MyBroadband recently received several complaints from Loot customers regarding delayed deliveries and poor customer service.
One reader told MyBroadband they had submitted an order on 22 May and received their money back, rather than their order being delivered, a month later.
Another complained that their order, which was meant to be delivered by 11 June, had not been delivered as of 18 June.
A third user reported a different issue – three items they had wanted to purchase were listed as available but turned out to be out of stock.
A look at the company’s HelloPeter page uncovers more complaints of delayed deliveries and poor service.
“My wife made her order on 26 May and we were told it would arrive on 12 June. However, our goods have not arrived,” one user said.
“They are not even responding to emails or phone or social media,” said another user. “I want to know when delivery is as I have been waiting for weeks now.”
Ecommerce transaction rates are peaking at higher levels than Black Friday, and many online retailers are seeing record sales during the lockdown period.
While this has resulted in increased revenue, it has also caused the delivery of products to be delayed for a number of customers.
“We have been trying our best but due to unavoidable circumstances beyond our control, we have not been able to operate on the high level we normally base ourselves on,” Loot told MyBroadband.
It explained that the global pandemic has slowed its entire supply chain, and a massive spike in demand has resulted in these delays.
“Since the full release of ecommerce, towards the back end of May, we have seen revenues increase by over 70%,” Loot said. “We are seeing sales levels higher than Black Friday and the festive period.”
Loot added that as a result of the surge in sales, suppliers and marketplace sellers have been unable to provide stock within the agreed time periods.
It said that while this is frustrating, it understands these entities are also experiencing the impact of the COVID-19 pandemic.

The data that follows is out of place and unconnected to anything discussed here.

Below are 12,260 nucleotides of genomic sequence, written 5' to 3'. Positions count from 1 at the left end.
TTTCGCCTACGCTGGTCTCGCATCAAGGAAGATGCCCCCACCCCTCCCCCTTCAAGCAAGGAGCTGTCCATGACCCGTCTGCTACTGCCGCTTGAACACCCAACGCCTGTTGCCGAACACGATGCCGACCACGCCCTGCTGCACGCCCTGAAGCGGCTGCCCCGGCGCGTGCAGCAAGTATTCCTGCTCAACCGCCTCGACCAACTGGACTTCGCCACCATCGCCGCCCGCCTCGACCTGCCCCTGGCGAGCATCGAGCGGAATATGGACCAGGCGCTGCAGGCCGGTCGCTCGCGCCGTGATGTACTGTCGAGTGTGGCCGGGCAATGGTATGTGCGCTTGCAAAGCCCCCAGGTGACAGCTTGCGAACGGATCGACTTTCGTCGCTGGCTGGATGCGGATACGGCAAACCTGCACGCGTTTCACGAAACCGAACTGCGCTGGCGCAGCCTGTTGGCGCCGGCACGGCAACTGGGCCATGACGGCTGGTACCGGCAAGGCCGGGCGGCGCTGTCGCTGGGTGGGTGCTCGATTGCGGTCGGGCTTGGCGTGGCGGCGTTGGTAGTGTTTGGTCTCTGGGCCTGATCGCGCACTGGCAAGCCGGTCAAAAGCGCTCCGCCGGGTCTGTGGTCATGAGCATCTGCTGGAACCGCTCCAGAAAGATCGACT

“We are trying our best to source alternative products and liaise with customers; however, very often we are communicating in the dark, as not even the suppliers could plan for this surge,” Loot said.
Additionally, Loot said its inbound freight partners have not been able to leverage commercial flights because most borders have been closed, and commercial flights cancelled.
“We have been very frustrated when we know there are hundreds of our shipments sitting in a customs department and no access for days, sometimes weeks,” said Loot.
“At that stage, how do we give our customers an update of their products and their estimated date of delivery?”
Loot added that international suppliers have also suffered issues with the COVID-19 pandemic in their respective countries.
Telephone lines shut down
Loot also said that it has shut down its phone lines.
“In order to help with the backlog and increasing demands, we have closed our telephone lines to help clear the backlog of emails and social media inquiries,” said Loot.
It also confirmed that all items that are listed as “in stock” on its website are stored in its warehouses.
“There are occasions when an item may be in stock, but in the Midrand warehouse, while the customer is in CPT,” said Loot.
“This will require transfer before being shipped. ”
Loot said that it has been operating on a mixture of skeleton staff and new staff members because it has had to manage COVID-19 outbreaks within the company.
It said that the situation was the same across the industry, and it was having a severe impact on deliveries across the country.
“We, like every other online retailer, are in a perfect storm, sales are surging beyond our wildest dreams, and not all the moving pieces are at our control,” Loot said.
Several MyBroadband readers and HelloPeter users have also claimed that their Takealot deliveries have been delayed for as long as a month.
Customers also complained they were unable to contact Takealot through its customer service platforms.
This is reportedly because Takealot’s distribution centres have also been overwhelmed due to increased demand for ecommerce during the COVID-19 pandemic.
An anonymous source told MyBroadband that third-party sellers are being held responsible for capacity problems at Takealot’s warehouses.
The source claimed that many of these sellers face their products being delisted and possibly being removed from the platform entirely.
Taekalot has declined to comment on the topic.